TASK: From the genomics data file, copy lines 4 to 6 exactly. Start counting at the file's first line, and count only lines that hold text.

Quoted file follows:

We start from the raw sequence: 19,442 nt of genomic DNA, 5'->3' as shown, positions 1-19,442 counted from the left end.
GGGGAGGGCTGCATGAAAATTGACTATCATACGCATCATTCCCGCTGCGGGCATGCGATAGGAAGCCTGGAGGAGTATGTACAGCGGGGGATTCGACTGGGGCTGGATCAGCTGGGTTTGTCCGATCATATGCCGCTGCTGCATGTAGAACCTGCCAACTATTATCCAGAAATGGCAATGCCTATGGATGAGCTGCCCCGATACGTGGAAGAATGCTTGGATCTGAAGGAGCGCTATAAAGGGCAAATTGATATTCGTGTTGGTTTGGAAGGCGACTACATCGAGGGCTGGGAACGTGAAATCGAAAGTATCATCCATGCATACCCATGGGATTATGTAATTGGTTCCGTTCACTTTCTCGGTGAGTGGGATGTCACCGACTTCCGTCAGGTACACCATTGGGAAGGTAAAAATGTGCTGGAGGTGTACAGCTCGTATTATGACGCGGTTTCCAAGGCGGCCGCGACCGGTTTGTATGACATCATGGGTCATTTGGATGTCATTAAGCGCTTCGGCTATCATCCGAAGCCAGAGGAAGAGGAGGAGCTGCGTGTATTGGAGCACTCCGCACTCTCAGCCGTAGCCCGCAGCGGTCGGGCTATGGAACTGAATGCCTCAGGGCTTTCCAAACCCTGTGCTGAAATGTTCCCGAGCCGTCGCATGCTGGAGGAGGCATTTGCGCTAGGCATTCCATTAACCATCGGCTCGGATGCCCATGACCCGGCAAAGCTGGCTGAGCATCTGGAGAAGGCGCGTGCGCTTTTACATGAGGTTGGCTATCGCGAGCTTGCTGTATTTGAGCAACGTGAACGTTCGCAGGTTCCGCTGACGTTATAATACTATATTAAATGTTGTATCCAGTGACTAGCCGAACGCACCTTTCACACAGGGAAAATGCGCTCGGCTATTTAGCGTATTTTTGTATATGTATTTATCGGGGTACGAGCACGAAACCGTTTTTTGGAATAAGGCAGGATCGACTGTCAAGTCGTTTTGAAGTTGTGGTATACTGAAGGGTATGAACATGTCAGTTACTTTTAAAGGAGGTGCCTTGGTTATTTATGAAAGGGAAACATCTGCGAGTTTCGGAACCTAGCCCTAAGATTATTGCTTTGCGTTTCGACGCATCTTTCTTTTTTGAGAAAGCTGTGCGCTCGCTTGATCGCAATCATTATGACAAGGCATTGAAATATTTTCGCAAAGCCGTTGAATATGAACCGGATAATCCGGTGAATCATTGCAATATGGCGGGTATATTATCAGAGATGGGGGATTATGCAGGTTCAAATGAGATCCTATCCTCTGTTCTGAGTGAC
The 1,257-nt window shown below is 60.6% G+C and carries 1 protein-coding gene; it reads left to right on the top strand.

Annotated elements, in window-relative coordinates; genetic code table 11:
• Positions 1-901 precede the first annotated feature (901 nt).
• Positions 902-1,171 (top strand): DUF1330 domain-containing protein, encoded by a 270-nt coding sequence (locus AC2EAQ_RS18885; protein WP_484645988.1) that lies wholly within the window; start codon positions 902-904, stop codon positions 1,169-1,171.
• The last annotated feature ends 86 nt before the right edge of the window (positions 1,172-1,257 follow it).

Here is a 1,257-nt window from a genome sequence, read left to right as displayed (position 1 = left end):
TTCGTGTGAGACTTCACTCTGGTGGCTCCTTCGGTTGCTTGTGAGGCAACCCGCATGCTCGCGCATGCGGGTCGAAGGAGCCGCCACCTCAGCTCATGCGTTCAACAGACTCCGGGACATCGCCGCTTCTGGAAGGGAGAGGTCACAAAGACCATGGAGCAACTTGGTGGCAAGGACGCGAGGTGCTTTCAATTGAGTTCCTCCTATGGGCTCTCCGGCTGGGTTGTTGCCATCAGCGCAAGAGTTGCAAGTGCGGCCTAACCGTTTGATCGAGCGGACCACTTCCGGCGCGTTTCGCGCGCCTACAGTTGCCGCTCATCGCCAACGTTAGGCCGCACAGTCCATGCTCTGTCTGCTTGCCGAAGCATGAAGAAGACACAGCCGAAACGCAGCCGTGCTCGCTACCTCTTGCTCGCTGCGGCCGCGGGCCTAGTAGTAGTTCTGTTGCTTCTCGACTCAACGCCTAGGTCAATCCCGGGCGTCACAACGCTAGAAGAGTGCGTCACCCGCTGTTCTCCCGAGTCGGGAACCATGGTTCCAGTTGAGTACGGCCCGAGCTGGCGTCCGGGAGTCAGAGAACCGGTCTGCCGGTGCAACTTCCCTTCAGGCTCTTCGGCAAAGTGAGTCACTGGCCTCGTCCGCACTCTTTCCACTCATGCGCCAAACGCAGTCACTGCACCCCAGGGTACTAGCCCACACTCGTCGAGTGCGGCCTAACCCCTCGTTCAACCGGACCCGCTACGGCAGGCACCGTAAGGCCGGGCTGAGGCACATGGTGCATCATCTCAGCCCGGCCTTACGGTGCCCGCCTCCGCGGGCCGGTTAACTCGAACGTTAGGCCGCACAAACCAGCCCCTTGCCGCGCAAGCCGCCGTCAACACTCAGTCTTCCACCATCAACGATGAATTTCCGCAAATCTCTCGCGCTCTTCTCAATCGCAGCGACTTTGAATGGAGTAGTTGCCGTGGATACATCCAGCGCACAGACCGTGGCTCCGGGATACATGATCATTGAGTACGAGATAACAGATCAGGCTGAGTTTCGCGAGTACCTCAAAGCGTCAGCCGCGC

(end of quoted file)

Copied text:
Annotated elements, in window-relative coordinates; genetic code table 11:
• Positions 1-901 precede the first annotated feature (901 nt).
• Positions 902-1,171 (top strand): DUF1330 domain-containing protein, encoded by a 270-nt coding sequence (locus AC2EAQ_RS18885; protein WP_484645988.1) that lies wholly within the window; start codon positions 902-904, stop codon positions 1,169-1,171.